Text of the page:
Study protocol

Effects of regular exercise on asthma control, physical fitness and quality of life of asthmatics: a study protocol

Original version: 25 January 2011

Trial registration number: Identifier: NCT02012400

Principal Investigator: Professor Maritta S. Jaakkola, MD, PhD
Co-PI: Professor Jouni J.K. Jaakkola, MD, DSc, PhD
Center for Environmental and Respiratory Health Research and Medical Research Center, University of Oulu and Oulu University Hospital, Oulu, Finland

Framework for this study

The occurrence of asthma has increased over the past decades in Finland as well as in many other Western countries (1). To address the demands that this presents to the health care, we are developing at the Center for Environmental and Respiratory Health Research (CERH), University of Oulu, a program that evaluates the different stages of a person developing asthma, i.e. healthy person -person at risk –person with early symptoms –diagnosis –person with asthma with good capacity to work and take care of him/herself –increasing loss of capacities and work ability  –person needing hospital or nursing home treatment. In this program we identify questions that need further research, carry out scientific research,  train the health care personnel in our area of responsibility (which is formed of the northern half of Finland) and evaluate the benefits from such interventions.

We have identified self management of asthma as the most urgent question needing further research. The self management guidelines of today have not led to optimal asthma treatment and control of asthma patients. The evidence-base for such guidelines is partly weak and the guidelines are largely based on expert opinion rather than solid research. There are open questions concerning both the use of medications in self management as well as the non-pharmacological part of the asthma management.  We are building up a program to systematically evaluate the existing evidence and then plan and conduct randomized clinical trials related to asthma self management. The trials will be conducted as a collaborative study between our Unit, primary care and occupational health services in Oulu and well as in the future the Kajaani Central Hospital. As the first study question related to self management of asthma we will address the role of regular exercise in asthma management. The model that is developed here will be later applied to address other study questions of asthma self management.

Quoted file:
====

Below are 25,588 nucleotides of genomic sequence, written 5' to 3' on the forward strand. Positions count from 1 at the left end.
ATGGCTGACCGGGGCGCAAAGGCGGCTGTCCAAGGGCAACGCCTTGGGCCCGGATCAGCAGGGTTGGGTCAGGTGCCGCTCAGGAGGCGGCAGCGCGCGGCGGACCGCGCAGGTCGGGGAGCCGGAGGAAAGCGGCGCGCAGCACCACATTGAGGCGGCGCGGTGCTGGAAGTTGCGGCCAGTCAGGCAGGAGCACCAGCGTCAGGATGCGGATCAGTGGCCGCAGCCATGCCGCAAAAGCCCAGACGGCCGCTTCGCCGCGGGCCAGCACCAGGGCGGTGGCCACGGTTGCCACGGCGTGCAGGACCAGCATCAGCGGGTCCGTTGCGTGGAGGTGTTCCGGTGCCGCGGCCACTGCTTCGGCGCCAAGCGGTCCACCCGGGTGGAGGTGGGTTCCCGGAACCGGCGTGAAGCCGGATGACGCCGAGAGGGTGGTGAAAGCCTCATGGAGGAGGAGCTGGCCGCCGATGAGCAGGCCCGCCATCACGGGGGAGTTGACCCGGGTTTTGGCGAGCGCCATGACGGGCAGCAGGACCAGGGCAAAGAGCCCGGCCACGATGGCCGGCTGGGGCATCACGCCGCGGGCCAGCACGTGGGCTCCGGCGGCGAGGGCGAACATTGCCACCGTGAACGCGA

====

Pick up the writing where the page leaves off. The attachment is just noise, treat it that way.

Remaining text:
We have conducted a systematic literature review of all clinical trials from 1980 to present that included regular sports program for asthma patients. The search showed that only a small number of mostly small studies (n < 20) without any suitable comparison groups had addressed the effects of regular exercise on asthma (2, 3, 4). Especially there is a need for larger studies with non-exercising group as the reference. A large body of literature has suggested that regular exercise has positive effects on physical fitness and quality of life, but there is a need for more clinical studies on the role of regular exercise for asthmatics (5). Therefore exercise has not yet been a generally used part of the self-management program of asthmatics. This research aims at filling the gap on knowledge of the effects of regular exercise on the disease control and fitness of asthmatics.


Our general objective is to gain a better understanding on the effects of regular exercise on asthmatics. Our specific objectives are to investigate the effects of regular exercising on the asthma control, and the physical fitness and quality of life of asthma patients.



We aim to recruit 200 adult asthma patients from the Municipality of Oulu area. The recruitment takes place in Community Health Care Centers, Occupational Health Care Units and the Oulu University Hospital during the spring and autumn 2011. The patients fulfilling the inclusion criteria are asked to give their informed consent and will then undergo a 4-week run-in phase, during which their suitability and motivation to participate in the study will be assessed.

Inclusion and exclusion criteria

To be included in the study, the person

  • has to be from 16 to 65 years old
  • has to have the diagnosis of asthma made by a physician, or
  • has to have the reimbursement right for asthma medication from the National Social Insurance Institution (code 203), or,